The hotel Chechen in the Canada
at $350 peso night offers AC,
parking, hot water, WiFi
Maya Bell RV and Camping
Park Phone: 011-52- 916-345-
Bonampak Murals, Mayan Ruin Site, Chiapas, Mexico
Bonampak Murals: some researchers
believe that the murals commemorate a
battle and the subjugation of a neighboring
Bonampak, an ancient Mayan city, noted for
its murals was at its height from 600AD to
Bonampak is noted for its mural wall paintings in vivid
colors depicting events before and after a battle. The
ancient Maya City is also noted for having the largest
Stele in Mexico, Bonampak can be reached in about
three hours via collective taxi or tour van out of the
town of Palenque.
At one time the buildings were
coated in stucco and painted as
the remnants of red paint show
Each small building at the top of the Acropolis houses a sandstone
From Bonampak's main
plaza a stairway leads to the
acropolis where three
chambers shelter the murals.
murals are in rooms
that have stucco
carving on the
underside of the
lintels at the
carvings are well
of their sheltered
place. They depict
the slaughter of
Bonampak was settled around 200 AD and slowly
then flourishing in many building stages until 900 to
Bonampak was allied with nearby Yaxchilan
through a marriage of its king to the sister of the
king of Yaxchilan somewhere between 760 and
The Bonampak murals contain a date of 792, the
latest date found at the site.
The murals were started sometime in the mid 700s
and according to some researchers
commemorate a battle and subsequent victory and
subjugation of an unidentified neighboring town.
Chaan Muan II the leader depicted as victorious in
the Bonampak murals, ruled from 772 AD to 792
AD during what appears to be Bonampak's zenith
and its most prolific building stage.
The Bonampak murals show at least 270 people dressed in different ritual
costumes and is rendered in colors made from mineral and vegetable dyes that
nearby Yaxchilan through a marriage of Chaan Muan II to the sister of the king of
Yaxchilan and the presentation of the son of Chaan Muan II as possible heir.
The Bonampak murals also depict the battle and the subsequent torture of
prisoners by the removal of their fingernails and they show ritual bloodletting by
women piercing their tongues.
The murals were started sometime in the mid 700s and record the subjugation of
an unidentified neighboring town by Chaan Muan II who ruled from 772 AD to 792
AD during what appears to be Bonampak's zenith, its most prolific building stage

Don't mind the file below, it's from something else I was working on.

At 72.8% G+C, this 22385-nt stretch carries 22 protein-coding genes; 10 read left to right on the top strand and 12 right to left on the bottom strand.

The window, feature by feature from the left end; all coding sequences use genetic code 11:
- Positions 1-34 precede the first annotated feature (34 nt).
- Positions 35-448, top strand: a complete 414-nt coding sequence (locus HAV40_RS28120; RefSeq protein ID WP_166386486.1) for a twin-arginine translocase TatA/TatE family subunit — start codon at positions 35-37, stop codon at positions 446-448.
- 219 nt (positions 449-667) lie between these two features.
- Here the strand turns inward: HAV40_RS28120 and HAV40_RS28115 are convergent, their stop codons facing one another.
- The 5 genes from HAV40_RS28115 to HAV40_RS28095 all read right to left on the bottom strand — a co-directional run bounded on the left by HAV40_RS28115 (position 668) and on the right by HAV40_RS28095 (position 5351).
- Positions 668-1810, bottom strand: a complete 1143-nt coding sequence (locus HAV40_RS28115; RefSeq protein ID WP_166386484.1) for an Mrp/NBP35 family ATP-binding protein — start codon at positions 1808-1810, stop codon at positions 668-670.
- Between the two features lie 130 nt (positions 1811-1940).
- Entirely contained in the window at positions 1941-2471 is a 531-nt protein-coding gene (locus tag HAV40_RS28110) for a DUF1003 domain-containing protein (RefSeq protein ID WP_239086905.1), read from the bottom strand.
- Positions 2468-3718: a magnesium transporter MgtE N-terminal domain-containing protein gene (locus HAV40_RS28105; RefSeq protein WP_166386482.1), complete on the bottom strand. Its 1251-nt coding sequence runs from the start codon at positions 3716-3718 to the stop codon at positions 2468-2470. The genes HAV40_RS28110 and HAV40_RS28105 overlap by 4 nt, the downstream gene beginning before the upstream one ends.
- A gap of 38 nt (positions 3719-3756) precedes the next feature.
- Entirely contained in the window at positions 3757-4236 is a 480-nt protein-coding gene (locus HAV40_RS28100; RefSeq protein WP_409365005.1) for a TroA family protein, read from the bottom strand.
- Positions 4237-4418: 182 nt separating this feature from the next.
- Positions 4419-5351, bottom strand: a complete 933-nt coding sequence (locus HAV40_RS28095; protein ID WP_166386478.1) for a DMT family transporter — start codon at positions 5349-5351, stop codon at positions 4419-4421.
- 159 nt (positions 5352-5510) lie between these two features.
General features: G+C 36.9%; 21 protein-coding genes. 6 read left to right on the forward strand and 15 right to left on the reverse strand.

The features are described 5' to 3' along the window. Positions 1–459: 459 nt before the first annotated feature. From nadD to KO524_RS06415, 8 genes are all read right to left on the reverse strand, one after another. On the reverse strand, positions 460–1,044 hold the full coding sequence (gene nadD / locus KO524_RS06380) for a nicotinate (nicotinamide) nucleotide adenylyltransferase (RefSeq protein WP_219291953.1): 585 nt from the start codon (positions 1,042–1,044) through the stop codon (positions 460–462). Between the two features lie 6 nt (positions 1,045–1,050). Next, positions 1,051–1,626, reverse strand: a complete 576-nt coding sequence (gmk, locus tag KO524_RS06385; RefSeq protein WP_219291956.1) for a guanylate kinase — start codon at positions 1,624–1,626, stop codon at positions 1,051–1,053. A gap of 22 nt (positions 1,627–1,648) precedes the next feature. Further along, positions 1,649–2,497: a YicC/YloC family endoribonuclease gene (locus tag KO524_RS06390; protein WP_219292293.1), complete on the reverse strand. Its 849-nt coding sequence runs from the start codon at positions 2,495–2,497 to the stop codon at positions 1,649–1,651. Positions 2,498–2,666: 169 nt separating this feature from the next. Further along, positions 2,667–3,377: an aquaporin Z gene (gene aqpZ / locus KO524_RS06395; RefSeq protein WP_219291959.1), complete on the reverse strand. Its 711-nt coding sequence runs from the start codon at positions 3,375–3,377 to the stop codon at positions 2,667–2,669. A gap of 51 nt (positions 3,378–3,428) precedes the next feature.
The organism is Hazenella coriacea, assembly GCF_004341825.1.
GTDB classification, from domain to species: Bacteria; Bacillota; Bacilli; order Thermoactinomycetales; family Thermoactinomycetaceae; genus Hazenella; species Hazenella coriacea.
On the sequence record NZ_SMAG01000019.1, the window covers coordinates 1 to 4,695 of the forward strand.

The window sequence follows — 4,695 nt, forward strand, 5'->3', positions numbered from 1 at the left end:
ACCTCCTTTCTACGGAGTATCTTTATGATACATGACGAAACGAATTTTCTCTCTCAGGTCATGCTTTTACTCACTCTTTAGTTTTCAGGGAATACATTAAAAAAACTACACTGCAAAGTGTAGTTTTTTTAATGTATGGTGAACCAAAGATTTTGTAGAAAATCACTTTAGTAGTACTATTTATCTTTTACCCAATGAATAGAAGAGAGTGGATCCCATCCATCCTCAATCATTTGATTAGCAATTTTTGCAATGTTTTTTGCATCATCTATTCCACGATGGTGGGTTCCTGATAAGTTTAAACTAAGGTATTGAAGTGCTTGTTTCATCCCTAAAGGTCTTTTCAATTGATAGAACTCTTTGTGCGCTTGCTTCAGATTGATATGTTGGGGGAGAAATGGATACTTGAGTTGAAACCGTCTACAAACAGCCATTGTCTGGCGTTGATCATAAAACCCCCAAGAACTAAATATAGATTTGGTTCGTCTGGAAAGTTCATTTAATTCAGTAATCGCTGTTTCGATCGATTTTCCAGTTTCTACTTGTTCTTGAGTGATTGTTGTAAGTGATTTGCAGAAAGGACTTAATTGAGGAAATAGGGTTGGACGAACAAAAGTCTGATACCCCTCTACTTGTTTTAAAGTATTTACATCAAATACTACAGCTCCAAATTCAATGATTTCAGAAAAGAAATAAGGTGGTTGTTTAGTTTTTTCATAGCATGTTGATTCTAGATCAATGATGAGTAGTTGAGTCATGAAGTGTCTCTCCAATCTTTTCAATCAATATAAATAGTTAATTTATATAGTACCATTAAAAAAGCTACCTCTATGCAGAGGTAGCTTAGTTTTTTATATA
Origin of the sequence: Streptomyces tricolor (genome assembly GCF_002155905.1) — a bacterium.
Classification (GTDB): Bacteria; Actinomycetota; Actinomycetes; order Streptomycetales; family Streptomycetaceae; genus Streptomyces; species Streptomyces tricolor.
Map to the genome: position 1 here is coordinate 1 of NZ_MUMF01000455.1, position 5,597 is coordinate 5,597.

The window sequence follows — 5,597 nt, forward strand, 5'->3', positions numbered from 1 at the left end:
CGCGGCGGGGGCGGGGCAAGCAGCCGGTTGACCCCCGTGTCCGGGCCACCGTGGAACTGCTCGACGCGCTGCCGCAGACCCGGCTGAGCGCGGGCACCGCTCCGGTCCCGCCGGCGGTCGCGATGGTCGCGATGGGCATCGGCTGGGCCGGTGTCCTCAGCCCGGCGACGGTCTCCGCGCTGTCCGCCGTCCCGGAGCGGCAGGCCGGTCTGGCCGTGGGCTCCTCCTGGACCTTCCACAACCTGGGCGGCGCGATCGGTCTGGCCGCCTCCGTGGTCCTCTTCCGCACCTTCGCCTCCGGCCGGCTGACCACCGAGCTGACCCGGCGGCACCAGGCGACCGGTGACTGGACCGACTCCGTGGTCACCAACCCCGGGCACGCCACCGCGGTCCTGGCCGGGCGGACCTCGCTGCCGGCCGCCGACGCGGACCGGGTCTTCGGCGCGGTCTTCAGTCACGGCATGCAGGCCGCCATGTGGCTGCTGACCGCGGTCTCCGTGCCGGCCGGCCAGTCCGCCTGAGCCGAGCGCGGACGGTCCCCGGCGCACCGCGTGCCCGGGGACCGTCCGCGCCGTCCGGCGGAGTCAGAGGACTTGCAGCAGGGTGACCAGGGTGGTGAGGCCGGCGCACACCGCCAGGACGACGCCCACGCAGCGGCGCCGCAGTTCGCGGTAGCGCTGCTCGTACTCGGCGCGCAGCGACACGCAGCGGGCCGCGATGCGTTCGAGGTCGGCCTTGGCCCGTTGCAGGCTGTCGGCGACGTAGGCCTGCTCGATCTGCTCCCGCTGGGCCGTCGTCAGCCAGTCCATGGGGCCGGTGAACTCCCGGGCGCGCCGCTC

and perhaps its last.
View of the Plaza from the Acropolis
The Acropolis is built on a natural hill
that slopes up from the main plaza. A
colony of weaver birds fills a tree in the
Bonampak is noted for its murals
and for the many stelae that
commemorate its rulers. One
monument is the largest stone of its kind
found in Mexico.
Most notable perhaps is Stele 2 which
shows the Emperor of Bonampak,
Chaan Muan II who ruled from 772 to
He is accompanied by his wife, the sister
of the ruler of nearby Yaxchilan, and by
his mother. They are depicted in a blood
letting ritual, his mother standing in front
of him holds a devil fish spine to perform
the piercing. His wife standing behind
holds the vessel that will receive the
blood for later ritual burning.
The Bonampak Murals occupy
1,600 square feet of wall and
ceiling space in three rooms that
face the large plaza of
Bonampak's main site. According
to some researchers, the murals
record the preparation for a
battle, the battle and the
subsequent sacrificing of
prisoners and the celebration
after the battle.
The leader Chaan Muan II is
depicted with his wife, mother,
and son. The date 792 AD is so
far found at Bonampak, which
reached its peak between 600
AD and 900 AD.
Bonampak was at its height from 600 AD to
1000 AD. Bonampak also has the largest
Stelae in Mexico. The ruin site can be
reached in about two hours via collective
taxi or tour van out of the town of Palenque.
The murals at the Mayan Ruin Site of
Bonampak in Chiapas, Mexico give the site
uniqueness along with its large stelae, the
largest in Mexico
Bookmark this Page
Press Ctrl - D
Transportation To Ruin Sites
Ruin Sites Lodging
Ruin Site Museums
Index All Mexico Ruin Sites
Maya Ruin Sites
Olmec Mexico Ruin Sites
before and after a battle.
The murals were started sometime in the mid 700s. They record the subjugation of an unidentified neighboring town
by the ruler of Bonampak, Chaan Muan II. This emperor ruled from 772 AD to 792 AD during what is believed to be
Bonampak's most prolific building stage. By 1000 AD the site was abandoned.